But in newer 2D drawings she received a “makeover” – she seems thinner, has makeup on, and looks like she went to the hair salon. People didn’t care for the new look, but Disney argued that she was dressed up for the special “coronation” as the 11th Disney Princess.

Theda Bara – Cleopatra

You can imagine in 1917, movie outfits weren’t generally daring. After all, too much ankle was considered outrageous at the time. But when Cleopatra was released, viewers were appalled to see some of the outfits Theda Bara wore for the part, which were more than a little revealing for 1917.

But the costumes were intentionally meant to be “in attune with the period.” Much research was put in to make sure everything – the costumes, the jewelry, and every small detail – were authentic for the time of Cleopatra.

Chris Evans – Avengers

In the Captain America movie, Steve Rogers gets a pretty great outfit, consisting of red, white, and blue – without being over the top silly. However, in The Avengers, his outfit was deemed way too cheesy by fans.

The colors weren’t toned down enough, he had a mask that was attached to his suit, and basically, the whole thing was a silly mess. Costume designers thought the viewers needed an old-fashioned hero at the time, but they quickly came to their senses in the next films and took it down a notch.

The X-Men – X-Men (2000)

If you’ve ever read the comics, or see the animated cartoon of X-Men, you know these guys really should be wearing blue and yellow suits. But in the Bryan Singer 2000 flick, X-Men, the group was wearing all black.

It seemed to trouble some fans, but overall Singer felt it was a good decision to keep the heroes low-key. It’s even referred to in the movie, when Cyclops says, “What would you prefer, yellow spandex?”

January Jones – X-Men: First Class

Another X-Men character, this time in X-Men: First Class, was the subject of some internet backlash. January Jones, who plays Emma Frost in the film, appears in a number of pretty skimpy outfits.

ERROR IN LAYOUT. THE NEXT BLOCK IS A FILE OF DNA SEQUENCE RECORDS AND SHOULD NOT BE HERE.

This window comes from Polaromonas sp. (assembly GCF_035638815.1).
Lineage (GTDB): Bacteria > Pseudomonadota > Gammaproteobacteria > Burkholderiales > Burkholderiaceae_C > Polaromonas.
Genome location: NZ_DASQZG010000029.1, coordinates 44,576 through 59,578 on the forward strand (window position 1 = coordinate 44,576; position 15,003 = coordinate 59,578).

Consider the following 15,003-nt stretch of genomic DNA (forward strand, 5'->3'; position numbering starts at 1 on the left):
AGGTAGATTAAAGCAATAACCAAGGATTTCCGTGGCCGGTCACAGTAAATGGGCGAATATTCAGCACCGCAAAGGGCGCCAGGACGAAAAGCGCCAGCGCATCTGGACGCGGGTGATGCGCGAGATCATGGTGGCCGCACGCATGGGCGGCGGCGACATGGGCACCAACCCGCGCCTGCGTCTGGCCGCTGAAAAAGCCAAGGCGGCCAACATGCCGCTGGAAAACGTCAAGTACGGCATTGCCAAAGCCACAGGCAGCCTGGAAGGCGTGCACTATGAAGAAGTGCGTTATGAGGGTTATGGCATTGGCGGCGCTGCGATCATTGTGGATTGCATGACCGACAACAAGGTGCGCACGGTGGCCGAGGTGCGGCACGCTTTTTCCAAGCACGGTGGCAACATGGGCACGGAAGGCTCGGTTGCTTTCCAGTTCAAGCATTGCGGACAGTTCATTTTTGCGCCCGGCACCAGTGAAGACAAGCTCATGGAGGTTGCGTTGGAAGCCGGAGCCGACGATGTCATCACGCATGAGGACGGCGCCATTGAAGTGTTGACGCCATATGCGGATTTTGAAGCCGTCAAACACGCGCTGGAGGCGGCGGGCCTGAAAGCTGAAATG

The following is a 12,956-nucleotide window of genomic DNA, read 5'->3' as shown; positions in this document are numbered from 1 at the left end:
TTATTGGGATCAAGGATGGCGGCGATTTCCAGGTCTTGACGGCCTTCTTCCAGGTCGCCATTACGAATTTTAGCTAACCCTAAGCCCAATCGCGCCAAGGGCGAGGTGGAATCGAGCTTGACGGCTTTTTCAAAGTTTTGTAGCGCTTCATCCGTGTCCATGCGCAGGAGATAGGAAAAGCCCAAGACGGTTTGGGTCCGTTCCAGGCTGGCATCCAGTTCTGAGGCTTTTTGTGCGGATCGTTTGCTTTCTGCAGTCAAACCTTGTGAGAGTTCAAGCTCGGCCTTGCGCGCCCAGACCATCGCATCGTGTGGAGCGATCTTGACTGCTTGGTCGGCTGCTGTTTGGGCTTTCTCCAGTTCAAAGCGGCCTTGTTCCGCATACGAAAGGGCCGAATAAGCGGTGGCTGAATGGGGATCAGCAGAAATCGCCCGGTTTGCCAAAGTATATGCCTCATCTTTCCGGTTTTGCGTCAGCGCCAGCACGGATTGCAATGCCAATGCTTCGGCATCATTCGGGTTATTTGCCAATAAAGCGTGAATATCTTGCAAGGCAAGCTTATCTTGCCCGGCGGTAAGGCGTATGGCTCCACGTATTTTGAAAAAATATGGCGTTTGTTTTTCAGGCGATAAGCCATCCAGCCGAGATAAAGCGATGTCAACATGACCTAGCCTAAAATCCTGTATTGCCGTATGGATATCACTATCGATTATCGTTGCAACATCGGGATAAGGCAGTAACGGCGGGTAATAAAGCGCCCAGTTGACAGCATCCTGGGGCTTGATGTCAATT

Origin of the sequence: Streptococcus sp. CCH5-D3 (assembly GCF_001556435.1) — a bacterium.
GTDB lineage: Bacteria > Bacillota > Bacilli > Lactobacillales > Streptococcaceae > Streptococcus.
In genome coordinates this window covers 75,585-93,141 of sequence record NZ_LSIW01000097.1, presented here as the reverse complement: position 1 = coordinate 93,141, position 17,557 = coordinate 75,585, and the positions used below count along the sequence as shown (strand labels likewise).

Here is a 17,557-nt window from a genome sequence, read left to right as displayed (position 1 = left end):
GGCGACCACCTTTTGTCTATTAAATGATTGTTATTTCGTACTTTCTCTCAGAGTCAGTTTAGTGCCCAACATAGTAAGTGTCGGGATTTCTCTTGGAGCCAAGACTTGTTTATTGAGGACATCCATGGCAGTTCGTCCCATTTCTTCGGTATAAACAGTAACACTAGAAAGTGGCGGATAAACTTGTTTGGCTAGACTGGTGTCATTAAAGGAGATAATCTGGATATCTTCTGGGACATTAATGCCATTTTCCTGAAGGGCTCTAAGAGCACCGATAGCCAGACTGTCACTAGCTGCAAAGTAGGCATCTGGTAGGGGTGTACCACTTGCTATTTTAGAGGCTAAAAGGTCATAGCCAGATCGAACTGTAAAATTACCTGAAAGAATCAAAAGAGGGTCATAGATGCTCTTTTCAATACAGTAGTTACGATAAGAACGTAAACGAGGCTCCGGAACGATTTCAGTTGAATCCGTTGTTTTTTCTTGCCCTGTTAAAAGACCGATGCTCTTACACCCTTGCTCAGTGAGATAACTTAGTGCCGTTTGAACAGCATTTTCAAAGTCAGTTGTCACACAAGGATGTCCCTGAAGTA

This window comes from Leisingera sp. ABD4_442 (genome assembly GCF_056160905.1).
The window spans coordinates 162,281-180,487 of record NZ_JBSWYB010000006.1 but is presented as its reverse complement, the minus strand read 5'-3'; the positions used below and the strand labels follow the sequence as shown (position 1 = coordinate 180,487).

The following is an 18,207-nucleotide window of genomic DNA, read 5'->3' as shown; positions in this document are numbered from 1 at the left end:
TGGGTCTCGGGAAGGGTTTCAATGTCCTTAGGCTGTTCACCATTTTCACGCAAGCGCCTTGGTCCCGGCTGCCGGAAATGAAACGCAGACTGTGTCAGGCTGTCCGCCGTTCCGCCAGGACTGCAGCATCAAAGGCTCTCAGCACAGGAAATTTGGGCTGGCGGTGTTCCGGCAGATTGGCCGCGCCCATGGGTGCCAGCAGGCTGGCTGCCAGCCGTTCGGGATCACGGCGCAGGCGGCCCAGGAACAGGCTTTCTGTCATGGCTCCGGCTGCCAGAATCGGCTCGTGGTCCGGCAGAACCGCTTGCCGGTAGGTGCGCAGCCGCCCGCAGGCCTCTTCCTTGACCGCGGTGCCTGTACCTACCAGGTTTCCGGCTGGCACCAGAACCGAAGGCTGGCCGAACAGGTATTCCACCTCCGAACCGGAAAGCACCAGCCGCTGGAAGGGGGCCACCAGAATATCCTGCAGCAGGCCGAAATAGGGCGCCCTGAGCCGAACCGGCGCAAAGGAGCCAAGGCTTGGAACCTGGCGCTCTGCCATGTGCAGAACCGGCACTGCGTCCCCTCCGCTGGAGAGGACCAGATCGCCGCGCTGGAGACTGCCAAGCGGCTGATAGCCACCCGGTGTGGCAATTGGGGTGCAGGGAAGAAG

She either had major cleavage, or she was downright wearing lingerie. CIA agent Moira MacTaggert was also stripped down at one point in the movie – but none of the guys were. Jane Goldman, who co-wrote the script, said it had much more social commentary on sexism – but it was unfortunately cut during editing.

Matthew Goode – Watchmen

In Zack Snyder’s version of the sci-fi superhero comic Watchmen, was mostly like the original. However, there was one character who wasn’t quite loyal to its origins: Ozymandias.

In the comics, his costume consists of purple fabric and jewelry. The movie version, however, looks a lot more like the Batman costume – including those bat-nips and carved muscles in the suit. But Snyder felt this costume fits better with Ozymandias’ personality, so it was fully intentional.

Tom Hiddleston – Thor

When Thor came out in 2011, one character became surprisingly popular – even more so than Thor himself – Loki. Played by British dreamboat Tom Hiddleston, Loki is the bad guy everyone loves.

Loyal fans noticed a certain issue with Loki’s pants, who didn’t quite fit the actor and hence drew much attention to his “nether regions” (how fitting for Loki), which even inspired a great deal of teasing on set for Hiddleston. Eventually, costume designers decided it wasn’t a good decision, and changed Loki’s outfit for the next films.